Tuesday, November 28, 2006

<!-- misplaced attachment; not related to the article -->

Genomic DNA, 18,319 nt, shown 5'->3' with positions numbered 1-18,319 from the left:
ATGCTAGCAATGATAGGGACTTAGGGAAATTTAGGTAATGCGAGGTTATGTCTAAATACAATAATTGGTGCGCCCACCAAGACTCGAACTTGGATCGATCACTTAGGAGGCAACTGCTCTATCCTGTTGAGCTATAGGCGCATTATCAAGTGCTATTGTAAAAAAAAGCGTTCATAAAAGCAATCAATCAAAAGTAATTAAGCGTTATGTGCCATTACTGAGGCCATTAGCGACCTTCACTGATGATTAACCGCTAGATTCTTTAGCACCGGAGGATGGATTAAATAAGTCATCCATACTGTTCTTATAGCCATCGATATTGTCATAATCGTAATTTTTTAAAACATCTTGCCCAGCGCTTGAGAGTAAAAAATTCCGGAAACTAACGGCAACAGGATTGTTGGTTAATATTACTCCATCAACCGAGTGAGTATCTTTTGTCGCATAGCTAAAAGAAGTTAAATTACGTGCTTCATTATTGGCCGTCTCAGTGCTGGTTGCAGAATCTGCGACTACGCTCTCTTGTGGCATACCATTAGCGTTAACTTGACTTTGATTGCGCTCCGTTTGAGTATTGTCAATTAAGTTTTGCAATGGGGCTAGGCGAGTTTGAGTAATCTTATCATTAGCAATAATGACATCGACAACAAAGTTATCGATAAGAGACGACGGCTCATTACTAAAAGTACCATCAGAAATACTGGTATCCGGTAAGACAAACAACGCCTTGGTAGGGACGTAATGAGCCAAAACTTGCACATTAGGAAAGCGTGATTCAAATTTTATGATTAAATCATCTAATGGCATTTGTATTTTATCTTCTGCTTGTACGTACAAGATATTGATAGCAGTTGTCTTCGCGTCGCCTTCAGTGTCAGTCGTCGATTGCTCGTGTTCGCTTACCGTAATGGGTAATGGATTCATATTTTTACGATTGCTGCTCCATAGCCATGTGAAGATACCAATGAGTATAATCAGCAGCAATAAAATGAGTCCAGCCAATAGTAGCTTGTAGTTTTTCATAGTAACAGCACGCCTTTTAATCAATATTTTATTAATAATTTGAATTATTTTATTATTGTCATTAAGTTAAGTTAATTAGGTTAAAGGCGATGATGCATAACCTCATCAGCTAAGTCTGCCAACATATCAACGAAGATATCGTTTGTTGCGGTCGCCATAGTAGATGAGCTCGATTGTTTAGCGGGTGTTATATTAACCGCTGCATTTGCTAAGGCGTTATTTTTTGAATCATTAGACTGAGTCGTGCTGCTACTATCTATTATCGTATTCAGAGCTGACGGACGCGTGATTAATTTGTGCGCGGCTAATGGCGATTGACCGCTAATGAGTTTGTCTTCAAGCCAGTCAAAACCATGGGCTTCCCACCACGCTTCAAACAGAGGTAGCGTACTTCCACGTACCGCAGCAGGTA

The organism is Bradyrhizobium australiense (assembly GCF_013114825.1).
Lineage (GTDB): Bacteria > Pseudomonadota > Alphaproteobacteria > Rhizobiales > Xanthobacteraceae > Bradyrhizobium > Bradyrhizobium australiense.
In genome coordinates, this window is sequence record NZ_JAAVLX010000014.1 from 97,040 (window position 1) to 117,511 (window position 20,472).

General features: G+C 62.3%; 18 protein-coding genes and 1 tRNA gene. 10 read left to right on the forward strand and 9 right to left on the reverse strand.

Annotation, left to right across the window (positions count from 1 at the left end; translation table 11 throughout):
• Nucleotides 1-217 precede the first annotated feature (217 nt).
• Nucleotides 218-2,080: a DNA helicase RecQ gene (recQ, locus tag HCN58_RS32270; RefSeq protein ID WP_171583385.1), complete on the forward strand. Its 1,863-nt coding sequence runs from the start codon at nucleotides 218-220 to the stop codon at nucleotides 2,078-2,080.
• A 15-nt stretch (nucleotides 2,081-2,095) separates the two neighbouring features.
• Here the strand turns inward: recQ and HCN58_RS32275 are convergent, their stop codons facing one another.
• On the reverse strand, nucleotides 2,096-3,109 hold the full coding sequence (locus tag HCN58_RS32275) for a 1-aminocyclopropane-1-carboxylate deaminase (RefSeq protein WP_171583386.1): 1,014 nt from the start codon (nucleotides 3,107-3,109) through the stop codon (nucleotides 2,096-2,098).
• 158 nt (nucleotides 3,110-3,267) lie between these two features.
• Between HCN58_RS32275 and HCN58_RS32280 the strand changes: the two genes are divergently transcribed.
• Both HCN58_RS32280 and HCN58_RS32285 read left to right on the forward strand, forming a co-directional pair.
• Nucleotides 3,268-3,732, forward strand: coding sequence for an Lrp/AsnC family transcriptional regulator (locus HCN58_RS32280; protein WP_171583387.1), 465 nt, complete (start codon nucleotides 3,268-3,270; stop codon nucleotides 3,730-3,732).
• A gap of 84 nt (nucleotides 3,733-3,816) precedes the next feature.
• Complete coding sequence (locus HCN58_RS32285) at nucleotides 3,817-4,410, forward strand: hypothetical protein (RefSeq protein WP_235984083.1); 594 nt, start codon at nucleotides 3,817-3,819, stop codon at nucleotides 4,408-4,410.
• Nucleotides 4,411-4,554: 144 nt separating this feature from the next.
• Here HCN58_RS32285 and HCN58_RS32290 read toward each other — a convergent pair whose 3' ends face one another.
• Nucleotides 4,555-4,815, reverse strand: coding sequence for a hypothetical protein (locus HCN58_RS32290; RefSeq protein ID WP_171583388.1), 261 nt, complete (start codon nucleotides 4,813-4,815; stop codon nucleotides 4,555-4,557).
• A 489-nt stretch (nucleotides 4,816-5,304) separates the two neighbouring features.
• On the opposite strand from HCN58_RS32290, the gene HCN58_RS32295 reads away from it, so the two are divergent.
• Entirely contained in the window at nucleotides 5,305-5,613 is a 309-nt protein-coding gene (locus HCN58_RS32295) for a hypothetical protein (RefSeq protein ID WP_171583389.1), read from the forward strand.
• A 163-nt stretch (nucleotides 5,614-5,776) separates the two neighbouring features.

Scientific studies